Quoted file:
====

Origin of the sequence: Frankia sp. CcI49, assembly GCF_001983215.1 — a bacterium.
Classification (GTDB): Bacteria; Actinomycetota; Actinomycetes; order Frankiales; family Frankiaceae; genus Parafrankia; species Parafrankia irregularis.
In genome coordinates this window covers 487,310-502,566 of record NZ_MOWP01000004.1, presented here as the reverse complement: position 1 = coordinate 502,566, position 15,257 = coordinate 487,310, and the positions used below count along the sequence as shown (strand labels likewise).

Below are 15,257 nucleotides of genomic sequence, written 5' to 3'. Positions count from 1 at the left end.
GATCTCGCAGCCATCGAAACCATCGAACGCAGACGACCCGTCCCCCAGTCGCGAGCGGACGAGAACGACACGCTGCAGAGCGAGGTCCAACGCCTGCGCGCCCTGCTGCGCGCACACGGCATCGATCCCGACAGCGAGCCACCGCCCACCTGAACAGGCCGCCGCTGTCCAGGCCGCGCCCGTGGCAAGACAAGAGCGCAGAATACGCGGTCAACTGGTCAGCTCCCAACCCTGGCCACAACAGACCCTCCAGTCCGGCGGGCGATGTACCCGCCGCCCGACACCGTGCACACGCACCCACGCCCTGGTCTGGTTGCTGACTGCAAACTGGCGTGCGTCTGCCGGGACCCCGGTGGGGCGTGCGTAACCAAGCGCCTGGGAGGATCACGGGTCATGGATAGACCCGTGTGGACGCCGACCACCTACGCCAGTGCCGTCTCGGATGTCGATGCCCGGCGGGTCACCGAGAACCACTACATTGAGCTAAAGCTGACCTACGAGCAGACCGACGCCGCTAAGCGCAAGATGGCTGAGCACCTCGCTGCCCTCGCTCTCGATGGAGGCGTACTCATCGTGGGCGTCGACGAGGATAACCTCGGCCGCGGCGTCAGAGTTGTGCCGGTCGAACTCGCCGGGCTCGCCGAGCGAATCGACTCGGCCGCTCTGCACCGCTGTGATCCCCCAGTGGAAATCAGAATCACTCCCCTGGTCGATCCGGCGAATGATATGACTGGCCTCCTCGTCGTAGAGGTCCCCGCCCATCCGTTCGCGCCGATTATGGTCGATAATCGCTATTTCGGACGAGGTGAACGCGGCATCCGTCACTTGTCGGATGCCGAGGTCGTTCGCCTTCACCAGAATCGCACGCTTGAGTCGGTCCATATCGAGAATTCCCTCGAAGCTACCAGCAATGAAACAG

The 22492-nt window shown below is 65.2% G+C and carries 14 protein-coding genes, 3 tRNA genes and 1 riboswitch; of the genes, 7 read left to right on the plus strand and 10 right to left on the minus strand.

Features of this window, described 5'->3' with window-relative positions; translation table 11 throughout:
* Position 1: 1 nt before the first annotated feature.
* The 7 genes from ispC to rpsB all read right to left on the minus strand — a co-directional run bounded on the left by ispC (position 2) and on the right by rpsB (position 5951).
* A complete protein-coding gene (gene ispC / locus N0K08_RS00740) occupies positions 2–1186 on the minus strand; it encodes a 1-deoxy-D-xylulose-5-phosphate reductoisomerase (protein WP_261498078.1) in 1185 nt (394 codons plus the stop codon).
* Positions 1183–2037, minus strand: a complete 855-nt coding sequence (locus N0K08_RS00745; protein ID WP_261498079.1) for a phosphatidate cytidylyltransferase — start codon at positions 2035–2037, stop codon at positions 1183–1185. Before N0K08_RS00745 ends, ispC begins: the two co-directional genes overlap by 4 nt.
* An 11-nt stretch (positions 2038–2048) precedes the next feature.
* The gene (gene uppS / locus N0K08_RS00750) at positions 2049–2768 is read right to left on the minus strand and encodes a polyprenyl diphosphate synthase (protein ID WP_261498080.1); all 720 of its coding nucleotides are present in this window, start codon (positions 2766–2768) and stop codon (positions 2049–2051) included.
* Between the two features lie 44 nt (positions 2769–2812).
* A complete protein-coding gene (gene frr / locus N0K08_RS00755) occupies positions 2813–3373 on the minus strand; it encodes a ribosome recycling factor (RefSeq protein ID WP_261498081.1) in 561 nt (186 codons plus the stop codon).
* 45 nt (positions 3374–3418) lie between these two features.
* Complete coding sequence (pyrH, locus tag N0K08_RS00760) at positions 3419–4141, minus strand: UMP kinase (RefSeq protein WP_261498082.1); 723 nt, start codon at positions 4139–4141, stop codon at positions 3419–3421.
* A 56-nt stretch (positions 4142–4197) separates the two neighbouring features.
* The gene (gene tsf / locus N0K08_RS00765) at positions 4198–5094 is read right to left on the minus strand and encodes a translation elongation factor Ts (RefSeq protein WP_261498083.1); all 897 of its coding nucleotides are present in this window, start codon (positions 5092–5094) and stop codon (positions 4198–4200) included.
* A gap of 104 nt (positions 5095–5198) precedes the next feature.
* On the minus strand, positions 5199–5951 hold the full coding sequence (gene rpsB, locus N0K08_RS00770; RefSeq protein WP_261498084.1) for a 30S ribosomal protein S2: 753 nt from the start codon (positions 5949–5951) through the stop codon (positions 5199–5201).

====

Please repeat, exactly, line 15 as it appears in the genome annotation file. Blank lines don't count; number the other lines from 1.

* A complete protein-coding gene (gene frr / locus N0K08_RS00755) occupies positions 2813–3373 on the minus strand; it encodes a ribosome recycling factor (RefSeq protein ID WP_261498081.1) in 561 nt (186 codons plus the stop codon).